On this episode of Dare to Lead
Barrett is back to talk more about trust and how we approach it at our company. We call it BRAVING trust—BRAVING is the acronym we use for the seven attributes of trust. And in part 2 of this two-part series, we really dig into the core elements of BRAVING: boundaries, reliability, accountability, vault, integrity, nonjudgment, and generosity. We talk frankly about awareness, experiences, and hacks that we have found to be helpful in cultivating trust, and we get really personal about how all of these BRAVING elements show up in our own lives and leadership.
Listen to the episode
Dare to Lead by Brené Brown
The ultimate playbook for developing brave leaders and courageous cultures. Daring leadership is a collection of four skill sets that are 100% teachable. It’s learning and practice that requires brave work, tough conversations, and showing up with our whole hearts.
“What Is and Is Not Okay” by Kelly Rae Roberts
The Dance of Anger: A Woman’s Guide to Changing the Patterns of Intimate Relationships by Harriet Lerner
Unlocking Us podcast episode Dr. Harriet Lerner and Brené on I’m Sorry: How to Apologize and Why It Matters, Part 1 of 2
Unlocking Us podcast episode Dr. Harriet Lerner and Brené on I’m Sorry: How to Apologize and Why It Matters, Part 2 of 2
Brené Brown: Hi everyone, I’m Brené Brown, and this is Dare to Lead. Barrett, welcome back.
Barrett Guillen: Hi.
BG: Ho. [laughter]
BB: Okay, this is the second part of our Trust episodes one and two, and we have talked about the marble jar, we’ve kind of done an intro on the BRAVING acronym around trust, and this episode we’re going to really dig into boundaries, reliability, accountability, vault, integrity, non-judgment and generosity. You ready?
BG: I’m ready.
BG: I love BRAVING.
BB: I do too. It’s such a freaking great tool.
BG: It really is.
BB: Alright, you want to just jump in?
BG: Let’s jump in.
BB: Okay, so we told everyone in the last episode that if you want to listen to this with us and kind of have something in front of you, you can either have a copy of Dare to Lead or you can download a BRAVING inventory PDF from the episode page from our first episode or just from the Brené Brown Dare to Lead hub. And if you’ve never been to the Dare to Lead hub, it’s great, it’s got all kinds of exercises and tools, downloads, quote cards, it’s got it all. So hopefully you’ve got your BRAVING inventory in front of you, but I know a lot of you like listen while you’re running and walking and commuting and driving, so you don’t have to have it in front of you, we’ll go through it, but just know it’s there if you’d like it.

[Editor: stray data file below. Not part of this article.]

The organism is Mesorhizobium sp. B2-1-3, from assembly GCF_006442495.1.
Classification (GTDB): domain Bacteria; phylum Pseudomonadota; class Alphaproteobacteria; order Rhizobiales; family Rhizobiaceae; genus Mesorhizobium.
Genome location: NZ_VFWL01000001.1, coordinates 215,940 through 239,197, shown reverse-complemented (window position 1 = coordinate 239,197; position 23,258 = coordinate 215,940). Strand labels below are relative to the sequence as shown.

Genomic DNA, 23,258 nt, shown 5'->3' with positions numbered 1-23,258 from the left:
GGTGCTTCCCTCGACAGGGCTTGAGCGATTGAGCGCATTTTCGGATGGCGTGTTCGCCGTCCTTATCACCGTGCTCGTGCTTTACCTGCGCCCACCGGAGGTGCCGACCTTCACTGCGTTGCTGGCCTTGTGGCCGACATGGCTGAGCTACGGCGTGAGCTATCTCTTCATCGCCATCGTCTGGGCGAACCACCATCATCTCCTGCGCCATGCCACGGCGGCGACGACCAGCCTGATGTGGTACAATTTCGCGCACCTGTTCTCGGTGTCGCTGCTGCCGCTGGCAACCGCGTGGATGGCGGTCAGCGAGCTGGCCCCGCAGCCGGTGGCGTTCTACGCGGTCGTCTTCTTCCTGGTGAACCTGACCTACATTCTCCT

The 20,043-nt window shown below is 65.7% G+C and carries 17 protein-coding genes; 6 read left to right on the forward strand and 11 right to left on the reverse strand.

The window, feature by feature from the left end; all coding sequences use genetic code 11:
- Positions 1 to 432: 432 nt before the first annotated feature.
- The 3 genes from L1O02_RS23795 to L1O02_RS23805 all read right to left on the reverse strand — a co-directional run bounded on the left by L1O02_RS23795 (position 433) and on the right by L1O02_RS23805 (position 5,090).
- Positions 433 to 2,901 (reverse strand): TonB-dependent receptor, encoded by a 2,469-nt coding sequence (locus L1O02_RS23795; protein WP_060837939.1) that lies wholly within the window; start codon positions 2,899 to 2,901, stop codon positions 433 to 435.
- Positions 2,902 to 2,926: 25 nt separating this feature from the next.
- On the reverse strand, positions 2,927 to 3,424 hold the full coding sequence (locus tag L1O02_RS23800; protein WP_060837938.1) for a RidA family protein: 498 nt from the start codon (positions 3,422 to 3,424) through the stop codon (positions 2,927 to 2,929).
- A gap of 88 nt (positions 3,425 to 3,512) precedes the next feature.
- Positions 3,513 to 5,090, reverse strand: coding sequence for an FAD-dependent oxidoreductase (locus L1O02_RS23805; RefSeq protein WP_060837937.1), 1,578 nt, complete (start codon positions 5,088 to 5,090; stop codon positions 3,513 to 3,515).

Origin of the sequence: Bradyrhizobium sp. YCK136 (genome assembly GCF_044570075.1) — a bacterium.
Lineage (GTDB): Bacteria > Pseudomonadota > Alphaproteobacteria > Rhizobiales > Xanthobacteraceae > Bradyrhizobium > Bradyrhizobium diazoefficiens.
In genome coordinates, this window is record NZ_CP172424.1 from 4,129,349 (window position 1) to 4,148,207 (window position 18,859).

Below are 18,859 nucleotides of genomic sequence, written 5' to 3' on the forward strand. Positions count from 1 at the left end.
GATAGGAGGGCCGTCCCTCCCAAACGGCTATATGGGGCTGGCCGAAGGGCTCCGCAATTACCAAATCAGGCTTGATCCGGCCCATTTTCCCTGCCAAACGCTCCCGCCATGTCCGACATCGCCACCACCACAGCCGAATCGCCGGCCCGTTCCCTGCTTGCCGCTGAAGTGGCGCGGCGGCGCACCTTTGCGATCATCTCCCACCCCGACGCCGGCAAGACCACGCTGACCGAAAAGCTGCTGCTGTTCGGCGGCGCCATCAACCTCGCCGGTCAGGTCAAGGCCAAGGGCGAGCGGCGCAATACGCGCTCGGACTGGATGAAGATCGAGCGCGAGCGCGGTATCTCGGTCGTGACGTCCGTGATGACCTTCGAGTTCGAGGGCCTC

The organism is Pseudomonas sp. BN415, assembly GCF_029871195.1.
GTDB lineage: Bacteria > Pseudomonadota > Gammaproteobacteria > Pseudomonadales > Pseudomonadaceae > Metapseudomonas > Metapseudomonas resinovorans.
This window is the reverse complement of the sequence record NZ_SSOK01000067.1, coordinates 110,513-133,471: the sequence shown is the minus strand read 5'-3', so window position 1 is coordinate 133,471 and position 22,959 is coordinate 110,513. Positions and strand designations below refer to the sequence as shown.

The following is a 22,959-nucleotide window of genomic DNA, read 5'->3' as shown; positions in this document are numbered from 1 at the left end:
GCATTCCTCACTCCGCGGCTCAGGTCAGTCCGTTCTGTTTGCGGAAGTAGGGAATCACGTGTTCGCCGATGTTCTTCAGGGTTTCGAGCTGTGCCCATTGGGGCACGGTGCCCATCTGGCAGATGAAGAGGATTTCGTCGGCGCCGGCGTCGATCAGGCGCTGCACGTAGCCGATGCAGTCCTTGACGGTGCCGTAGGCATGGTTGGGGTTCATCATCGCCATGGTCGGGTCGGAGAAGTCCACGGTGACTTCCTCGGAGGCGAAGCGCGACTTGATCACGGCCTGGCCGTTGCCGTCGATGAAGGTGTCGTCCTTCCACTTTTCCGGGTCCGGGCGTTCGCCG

BB: Okay, so in part one, we did a kind of mini-introduction. Let’s go through the letters one more time. So this is based on our research, instead of talking about the big overwhelming construct of trust, we break it down into seven elements or attributes of trust that are more behavioral, observable, that we can really get granular with each other, we can think about what are my strengths, what are my opportunities for growth, what’s working between us, what’s not working between us? So we’ve got, again, the acronym is BRAVING, boundaries, reliability, accountability, vault, integrity, non-judgment, and generosity. Let’s start with boundaries. So you set, hold, respect, boundaries, you make it clear what’s okay and what’s not okay, and why. So tell me about your experience when you’re using the inventory with a team member, or you’re talking to the team at large, because we use it both ways. What about this is helpful, what gets thorny?
BG: Yeah, so I think for me, when I’m asked, when I’m doing this with you, I mean, you’re my leader, so when I’m doing this with you, I think definitely some strengths, I’m getting better and better at boundaries and asking what’s okay and what’s not okay. I think one of the things that I do with my team when I do it is we say boundaries, but then we really break it down into what’s okay and what’s not okay? What’s okay, what’s not okay? And I think when we sit down and we do this together, it’s very much about where can we grow and what are we really doing well? And so I would say for me, I’m getting better and better at setting boundaries. It’s harder for me to hold them, but I can set them pretty well.
BB: So I love that you’re going back to what’s okay and what’s not okay, because there are two definitions of boundaries that have just changed my life. I mean really, it’s not an exaggeration. So the first is Kelly Rae Roberts, who is a long-time friend of mine, an oncological social worker turned kind of self-taught painter creative, now has a huge thriving business around her art, at some point, maybe 10 years ago when she was teaching a lot of art classes and her business was just starting to grow exponentially globally, she noticed a lot of people were copying her art almost verbatim and selling it commercially, and so she wrote this blog post as only an artist with a social worker background would.